On 30 June 1920, two mutineers from the Jalandhar barracks (Frank Geraghty and Patrick Kelly) travelled to Solon barracks where C Company were stationed and, despite arrest, helped spark a mutiny there, led by Private James Daly, whose brother William also took part in the protest.[30][31]

Initially, the protests were peaceful with the men involved donning green, white and orange rosettes and singing Irish nationalist songs. At Solon, however, on the evening of 1 July a party of about thirty men led by James Daly, carrying bayonets, attempted to seize their company's rifles,[32] stored in the armoury. The troops guarding the magazine opened fire and two men were killed: Pte. Smythe who was with Daly's party, and Pte. Peter Sears (who had not been involved in the attack on the magazine but was returning to his billet when hit by a stray bullet).[33] Within days, both garrisons were occupied by other British troops. Daly and his followers surrendered and were arrested. Eighty-eight mutineers were court-martialed: seventy-seven were sentenced to imprisonment and ten were acquitted.[5] James Daly was shot by a firing squad at Dagshai Prison on 2 November 1920. He was the last member of the British Armed Forces to be executed for mutiny.[5] The bodies of Ptes. Sears and Smythe were buried at Solan, while Daly and Miranda (who later died in prison) were buried at a cemetery in Dagshai. Among those who received a sentence of life in prison was Martin Conlon (a half brother to the eight brothers from Sligo town who fought in the First World War, in which four were killed in action).[34]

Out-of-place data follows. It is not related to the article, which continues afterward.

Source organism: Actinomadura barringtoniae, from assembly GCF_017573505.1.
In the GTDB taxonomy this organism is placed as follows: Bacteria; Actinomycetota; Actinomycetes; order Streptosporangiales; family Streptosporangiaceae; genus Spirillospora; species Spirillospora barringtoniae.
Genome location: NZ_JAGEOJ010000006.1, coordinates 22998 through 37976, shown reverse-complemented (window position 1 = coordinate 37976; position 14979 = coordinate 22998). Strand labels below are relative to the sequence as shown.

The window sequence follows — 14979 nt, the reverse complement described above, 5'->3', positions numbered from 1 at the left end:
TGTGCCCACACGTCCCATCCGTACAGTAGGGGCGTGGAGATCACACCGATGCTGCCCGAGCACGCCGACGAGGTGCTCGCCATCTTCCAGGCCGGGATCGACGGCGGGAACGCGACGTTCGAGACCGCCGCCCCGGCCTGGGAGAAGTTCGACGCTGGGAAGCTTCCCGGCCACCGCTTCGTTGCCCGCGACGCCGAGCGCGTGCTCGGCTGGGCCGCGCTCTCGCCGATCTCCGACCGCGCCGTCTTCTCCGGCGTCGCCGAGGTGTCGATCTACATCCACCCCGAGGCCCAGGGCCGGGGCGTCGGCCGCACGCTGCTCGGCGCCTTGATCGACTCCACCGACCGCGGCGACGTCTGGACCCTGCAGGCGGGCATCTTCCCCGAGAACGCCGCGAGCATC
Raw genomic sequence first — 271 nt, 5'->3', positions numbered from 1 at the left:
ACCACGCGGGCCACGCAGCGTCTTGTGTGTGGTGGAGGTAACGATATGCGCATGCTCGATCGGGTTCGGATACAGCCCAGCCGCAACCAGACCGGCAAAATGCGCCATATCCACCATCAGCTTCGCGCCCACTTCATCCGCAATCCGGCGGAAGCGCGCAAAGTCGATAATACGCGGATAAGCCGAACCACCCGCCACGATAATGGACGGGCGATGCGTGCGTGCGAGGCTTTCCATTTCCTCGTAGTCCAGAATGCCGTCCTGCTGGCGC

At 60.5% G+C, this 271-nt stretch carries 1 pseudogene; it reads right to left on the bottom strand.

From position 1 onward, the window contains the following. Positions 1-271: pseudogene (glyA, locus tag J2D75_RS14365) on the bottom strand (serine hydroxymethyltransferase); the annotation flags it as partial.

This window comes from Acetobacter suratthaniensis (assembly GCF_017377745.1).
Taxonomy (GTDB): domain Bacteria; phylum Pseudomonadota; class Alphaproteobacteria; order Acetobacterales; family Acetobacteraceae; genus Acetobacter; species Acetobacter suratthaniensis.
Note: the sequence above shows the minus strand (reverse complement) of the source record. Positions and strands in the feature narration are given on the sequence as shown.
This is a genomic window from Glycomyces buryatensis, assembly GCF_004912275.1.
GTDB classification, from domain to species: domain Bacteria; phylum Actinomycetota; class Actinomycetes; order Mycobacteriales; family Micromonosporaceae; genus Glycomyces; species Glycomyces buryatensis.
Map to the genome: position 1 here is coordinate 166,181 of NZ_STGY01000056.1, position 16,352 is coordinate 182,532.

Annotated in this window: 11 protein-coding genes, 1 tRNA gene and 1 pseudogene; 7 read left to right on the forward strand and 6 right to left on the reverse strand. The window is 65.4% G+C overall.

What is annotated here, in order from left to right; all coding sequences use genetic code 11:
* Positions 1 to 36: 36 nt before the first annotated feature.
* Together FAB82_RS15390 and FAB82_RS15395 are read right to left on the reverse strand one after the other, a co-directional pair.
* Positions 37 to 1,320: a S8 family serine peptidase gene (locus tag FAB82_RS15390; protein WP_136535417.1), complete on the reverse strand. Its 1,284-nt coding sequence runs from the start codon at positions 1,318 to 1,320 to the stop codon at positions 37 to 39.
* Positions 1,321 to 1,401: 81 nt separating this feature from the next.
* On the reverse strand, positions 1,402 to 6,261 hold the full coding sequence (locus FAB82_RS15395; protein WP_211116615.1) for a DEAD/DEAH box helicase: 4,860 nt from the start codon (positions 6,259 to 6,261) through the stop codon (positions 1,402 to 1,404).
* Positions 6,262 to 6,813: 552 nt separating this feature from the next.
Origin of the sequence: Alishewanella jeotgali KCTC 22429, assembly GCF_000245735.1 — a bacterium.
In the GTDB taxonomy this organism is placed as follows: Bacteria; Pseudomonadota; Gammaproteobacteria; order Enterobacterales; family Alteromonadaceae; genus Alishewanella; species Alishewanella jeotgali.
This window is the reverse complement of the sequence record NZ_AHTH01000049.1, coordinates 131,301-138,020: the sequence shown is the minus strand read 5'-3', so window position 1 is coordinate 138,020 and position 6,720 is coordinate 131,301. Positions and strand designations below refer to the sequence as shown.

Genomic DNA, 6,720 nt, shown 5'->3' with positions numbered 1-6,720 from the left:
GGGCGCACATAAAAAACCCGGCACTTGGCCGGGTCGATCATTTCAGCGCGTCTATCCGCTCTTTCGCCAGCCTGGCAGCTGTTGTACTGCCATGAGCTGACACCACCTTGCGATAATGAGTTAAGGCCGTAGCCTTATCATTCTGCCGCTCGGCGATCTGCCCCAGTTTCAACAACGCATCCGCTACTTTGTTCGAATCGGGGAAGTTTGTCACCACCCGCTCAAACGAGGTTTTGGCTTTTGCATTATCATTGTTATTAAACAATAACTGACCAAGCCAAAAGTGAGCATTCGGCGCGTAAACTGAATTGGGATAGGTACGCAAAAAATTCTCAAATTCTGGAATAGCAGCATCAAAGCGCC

In 1923, following Irish Independence, the imprisoned mutineers were released and returned to Ireland.[32] In 1936, the Free State's Fianna Fáil government awarded pensions to those whose British Army pensions were forfeited by conviction for their part in the mutiny.[35] The bodies of Ptes. Sears, Smythe, and Daly were repatriated from India to Ireland for reburial in 1970.[36]


Due to substantial defence cuts and the establishment of the Irish Free State in 1922, it was decided that the six former Southern Ireland regiments would be disbanded,[2][37] including the Connaught Rangers. On 12 June, five regimental colours were laid up in a ceremony at St George's Hall, Windsor Castle in the presence of HM King George V.[38] The six regiments were then all disbanded on 31 July 1922.[10] With the simultaneous outbreak of the Irish Civil War conflict some thousands of their ex-servicemen and officers contributed to expanding the Free State government's newly formed National Army. They brought considerable combat experience with them contributing significantly to the success of the Free State’s cause, and by May 1923 comprised 50 per cent of its 53,000 soldiers and 20 per cent of its officers.[39]


Banner commemorating the regiment in St. Nicholas' Collegiate Church, Galway.
Gravestone of Private F. Brady, Connaught Rangers, in Kells, County Meath.

In 1966 a stained glass memorial window to the Connaught Rangers was included in the new Galway Cathedral, which renders honour to a regiment so long associated with that part of Ireland.[40]

There are various memorials to the regiment and its soldiers in St. Nicholas' Collegiate Church in Galway.[41]

Battle honours

The regiment was awarded the following battle honours:[10]